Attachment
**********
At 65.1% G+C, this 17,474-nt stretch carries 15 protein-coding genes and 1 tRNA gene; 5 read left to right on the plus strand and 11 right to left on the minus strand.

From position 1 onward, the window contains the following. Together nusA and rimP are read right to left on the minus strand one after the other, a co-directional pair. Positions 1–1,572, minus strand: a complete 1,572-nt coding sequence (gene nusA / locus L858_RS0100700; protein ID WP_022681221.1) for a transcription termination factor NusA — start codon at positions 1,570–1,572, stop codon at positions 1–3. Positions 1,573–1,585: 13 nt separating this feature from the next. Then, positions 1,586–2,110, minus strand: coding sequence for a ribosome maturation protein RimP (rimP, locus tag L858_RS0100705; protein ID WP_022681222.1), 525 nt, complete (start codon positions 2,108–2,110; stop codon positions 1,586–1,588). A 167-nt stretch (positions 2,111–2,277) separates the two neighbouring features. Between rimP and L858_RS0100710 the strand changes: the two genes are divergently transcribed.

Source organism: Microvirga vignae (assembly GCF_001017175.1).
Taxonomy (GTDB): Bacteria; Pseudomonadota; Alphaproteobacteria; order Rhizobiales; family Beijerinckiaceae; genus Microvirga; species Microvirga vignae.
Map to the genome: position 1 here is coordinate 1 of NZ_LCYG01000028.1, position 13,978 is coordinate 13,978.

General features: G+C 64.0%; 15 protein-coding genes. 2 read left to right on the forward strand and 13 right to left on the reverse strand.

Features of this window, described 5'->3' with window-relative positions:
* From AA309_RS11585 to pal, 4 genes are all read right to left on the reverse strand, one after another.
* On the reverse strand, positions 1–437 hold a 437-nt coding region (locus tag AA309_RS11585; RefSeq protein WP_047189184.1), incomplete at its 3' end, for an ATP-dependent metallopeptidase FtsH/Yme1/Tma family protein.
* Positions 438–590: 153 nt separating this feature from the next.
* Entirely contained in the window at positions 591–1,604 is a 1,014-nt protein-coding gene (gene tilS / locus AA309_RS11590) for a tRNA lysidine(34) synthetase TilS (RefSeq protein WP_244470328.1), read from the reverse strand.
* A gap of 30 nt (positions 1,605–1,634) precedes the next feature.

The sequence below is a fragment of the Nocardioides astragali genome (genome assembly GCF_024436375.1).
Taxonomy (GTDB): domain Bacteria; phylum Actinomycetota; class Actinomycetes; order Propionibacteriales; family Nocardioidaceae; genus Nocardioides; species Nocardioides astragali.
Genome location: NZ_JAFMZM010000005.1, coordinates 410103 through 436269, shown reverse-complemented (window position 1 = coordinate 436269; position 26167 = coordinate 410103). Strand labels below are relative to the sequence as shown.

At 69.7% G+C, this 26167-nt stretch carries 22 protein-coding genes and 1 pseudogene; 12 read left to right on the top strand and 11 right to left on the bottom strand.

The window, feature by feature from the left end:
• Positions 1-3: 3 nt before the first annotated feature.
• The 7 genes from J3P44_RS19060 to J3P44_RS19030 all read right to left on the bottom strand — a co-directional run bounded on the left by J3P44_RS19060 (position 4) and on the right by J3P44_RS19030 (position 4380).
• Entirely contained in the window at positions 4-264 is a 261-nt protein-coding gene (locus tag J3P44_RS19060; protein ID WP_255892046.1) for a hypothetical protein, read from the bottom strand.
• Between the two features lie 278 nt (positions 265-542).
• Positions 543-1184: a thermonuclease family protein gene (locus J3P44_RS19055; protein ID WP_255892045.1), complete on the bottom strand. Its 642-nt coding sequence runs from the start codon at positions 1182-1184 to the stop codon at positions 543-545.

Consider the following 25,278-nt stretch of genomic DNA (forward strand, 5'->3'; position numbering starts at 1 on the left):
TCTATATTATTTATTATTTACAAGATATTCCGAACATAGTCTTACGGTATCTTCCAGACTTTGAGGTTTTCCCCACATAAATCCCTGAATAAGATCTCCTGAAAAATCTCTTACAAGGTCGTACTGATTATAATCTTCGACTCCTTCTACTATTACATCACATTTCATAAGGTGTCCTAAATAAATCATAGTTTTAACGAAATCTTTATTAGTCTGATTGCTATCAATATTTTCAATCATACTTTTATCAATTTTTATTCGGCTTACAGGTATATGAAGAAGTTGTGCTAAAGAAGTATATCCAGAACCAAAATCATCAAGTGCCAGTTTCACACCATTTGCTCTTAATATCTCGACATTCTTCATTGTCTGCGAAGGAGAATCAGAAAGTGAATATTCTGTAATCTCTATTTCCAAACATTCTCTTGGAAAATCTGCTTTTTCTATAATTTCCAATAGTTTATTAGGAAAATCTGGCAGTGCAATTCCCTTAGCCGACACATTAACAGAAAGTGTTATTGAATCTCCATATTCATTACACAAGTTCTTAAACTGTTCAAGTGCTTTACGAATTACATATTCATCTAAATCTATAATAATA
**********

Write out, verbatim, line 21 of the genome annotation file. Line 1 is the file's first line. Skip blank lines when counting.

• Between the two features lie 278 nt (positions 265-542).